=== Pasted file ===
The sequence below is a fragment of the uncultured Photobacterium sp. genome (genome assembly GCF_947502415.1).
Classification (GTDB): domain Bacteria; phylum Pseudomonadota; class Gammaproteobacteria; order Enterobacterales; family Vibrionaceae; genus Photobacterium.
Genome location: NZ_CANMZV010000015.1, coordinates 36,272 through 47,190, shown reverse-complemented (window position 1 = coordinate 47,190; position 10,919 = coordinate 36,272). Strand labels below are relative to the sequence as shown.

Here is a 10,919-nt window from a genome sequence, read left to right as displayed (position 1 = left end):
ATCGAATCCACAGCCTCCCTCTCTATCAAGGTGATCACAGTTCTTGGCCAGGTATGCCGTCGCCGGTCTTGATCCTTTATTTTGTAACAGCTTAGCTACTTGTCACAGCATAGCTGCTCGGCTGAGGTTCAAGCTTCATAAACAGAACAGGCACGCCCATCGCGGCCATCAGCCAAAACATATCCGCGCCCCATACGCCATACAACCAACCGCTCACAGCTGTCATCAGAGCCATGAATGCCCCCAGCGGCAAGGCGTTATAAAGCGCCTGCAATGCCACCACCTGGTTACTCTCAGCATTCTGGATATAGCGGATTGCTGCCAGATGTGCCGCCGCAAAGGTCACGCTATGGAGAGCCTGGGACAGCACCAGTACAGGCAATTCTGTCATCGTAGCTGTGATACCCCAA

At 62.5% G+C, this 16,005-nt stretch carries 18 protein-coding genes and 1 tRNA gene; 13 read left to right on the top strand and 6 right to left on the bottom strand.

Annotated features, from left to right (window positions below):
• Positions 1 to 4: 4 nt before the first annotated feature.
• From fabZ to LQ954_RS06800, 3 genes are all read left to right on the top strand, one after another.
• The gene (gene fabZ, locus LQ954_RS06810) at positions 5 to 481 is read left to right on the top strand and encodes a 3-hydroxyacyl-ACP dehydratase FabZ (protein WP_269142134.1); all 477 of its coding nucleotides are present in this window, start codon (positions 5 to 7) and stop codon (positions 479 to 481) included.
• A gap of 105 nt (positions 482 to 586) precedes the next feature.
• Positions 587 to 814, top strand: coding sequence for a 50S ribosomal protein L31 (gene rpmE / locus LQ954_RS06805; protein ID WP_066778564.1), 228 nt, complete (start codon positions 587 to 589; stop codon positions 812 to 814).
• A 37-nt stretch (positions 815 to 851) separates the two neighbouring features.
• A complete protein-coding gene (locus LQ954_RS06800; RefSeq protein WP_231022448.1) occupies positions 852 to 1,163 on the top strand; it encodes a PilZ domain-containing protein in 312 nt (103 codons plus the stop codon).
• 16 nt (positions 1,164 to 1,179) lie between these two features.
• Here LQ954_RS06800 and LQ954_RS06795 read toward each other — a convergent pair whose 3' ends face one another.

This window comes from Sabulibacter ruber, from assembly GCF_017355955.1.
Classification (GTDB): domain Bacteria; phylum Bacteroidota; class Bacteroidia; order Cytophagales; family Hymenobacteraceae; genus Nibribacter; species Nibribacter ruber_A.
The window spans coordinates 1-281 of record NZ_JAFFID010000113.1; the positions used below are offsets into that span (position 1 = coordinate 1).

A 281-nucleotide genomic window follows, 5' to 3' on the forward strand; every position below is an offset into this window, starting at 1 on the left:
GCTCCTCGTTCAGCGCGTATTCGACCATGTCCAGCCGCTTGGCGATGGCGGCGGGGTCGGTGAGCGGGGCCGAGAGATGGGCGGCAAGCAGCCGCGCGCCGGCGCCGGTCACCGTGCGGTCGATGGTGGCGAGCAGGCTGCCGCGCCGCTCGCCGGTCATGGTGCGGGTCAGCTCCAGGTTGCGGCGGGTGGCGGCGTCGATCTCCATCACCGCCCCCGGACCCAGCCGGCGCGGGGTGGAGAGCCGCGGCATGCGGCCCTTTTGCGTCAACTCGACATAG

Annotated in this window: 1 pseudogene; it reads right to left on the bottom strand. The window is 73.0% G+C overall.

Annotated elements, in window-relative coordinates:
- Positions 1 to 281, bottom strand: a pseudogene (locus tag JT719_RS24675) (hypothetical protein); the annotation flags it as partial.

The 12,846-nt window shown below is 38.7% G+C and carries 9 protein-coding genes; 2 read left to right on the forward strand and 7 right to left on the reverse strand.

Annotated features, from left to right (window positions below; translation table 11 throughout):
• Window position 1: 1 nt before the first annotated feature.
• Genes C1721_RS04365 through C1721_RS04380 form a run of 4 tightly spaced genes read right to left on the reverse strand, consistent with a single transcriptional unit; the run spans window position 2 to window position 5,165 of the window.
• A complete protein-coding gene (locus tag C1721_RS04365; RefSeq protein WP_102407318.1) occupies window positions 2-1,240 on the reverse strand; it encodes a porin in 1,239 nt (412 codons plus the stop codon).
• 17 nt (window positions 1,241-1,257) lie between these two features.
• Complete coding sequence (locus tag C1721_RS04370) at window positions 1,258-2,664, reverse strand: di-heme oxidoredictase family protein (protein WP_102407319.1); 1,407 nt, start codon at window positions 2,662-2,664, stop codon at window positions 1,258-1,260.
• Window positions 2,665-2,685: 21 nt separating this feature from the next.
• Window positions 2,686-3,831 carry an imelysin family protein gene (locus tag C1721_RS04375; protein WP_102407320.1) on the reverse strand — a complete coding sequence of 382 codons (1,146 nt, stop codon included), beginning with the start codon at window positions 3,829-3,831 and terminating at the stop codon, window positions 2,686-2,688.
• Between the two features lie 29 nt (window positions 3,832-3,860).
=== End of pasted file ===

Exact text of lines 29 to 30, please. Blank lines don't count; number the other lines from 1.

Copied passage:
• A complete protein-coding gene (locus tag C1721_RS04365; RefSeq protein WP_102407318.1) occupies window positions 2-1,240 on the reverse strand; it encodes a porin in 1,239 nt (412 codons plus the stop codon).
• 17 nt (window positions 1,241-1,257) lie between these two features.